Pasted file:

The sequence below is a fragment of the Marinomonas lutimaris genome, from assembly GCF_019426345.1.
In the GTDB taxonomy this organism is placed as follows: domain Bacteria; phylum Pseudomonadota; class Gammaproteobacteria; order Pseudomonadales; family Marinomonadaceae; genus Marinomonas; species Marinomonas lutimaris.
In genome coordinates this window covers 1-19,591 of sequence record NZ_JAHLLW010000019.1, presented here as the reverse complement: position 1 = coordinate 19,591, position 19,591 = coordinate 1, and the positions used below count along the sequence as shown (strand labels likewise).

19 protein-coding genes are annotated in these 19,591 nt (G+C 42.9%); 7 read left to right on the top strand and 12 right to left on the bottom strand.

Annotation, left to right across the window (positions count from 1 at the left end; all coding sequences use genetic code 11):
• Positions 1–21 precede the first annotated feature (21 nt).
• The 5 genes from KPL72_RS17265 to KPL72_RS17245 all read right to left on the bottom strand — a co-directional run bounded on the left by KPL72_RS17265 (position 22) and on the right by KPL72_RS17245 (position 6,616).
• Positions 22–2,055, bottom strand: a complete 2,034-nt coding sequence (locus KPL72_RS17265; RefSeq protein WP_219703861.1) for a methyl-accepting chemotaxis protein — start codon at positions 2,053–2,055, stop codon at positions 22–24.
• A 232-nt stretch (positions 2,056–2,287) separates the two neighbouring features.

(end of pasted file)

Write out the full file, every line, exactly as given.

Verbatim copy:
The sequence below is a fragment of the Marinomonas lutimaris genome, from assembly GCF_019426345.1.
In the GTDB taxonomy this organism is placed as follows: domain Bacteria; phylum Pseudomonadota; class Gammaproteobacteria; order Pseudomonadales; family Marinomonadaceae; genus Marinomonas; species Marinomonas lutimaris.
In genome coordinates this window covers 1-19,591 of sequence record NZ_JAHLLW010000019.1, presented here as the reverse complement: position 1 = coordinate 19,591, position 19,591 = coordinate 1, and the positions used below count along the sequence as shown (strand labels likewise).

19 protein-coding genes are annotated in these 19,591 nt (G+C 42.9%); 7 read left to right on the top strand and 12 right to left on the bottom strand.

Annotation, left to right across the window (positions count from 1 at the left end; all coding sequences use genetic code 11):
• Positions 1–21 precede the first annotated feature (21 nt).
• The 5 genes from KPL72_RS17265 to KPL72_RS17245 all read right to left on the bottom strand — a co-directional run bounded on the left by KPL72_RS17265 (position 22) and on the right by KPL72_RS17245 (position 6,616).
• Positions 22–2,055, bottom strand: a complete 2,034-nt coding sequence (locus KPL72_RS17265; RefSeq protein WP_219703861.1) for a methyl-accepting chemotaxis protein — start codon at positions 2,053–2,055, stop codon at positions 22–24.
• A 232-nt stretch (positions 2,056–2,287) separates the two neighbouring features.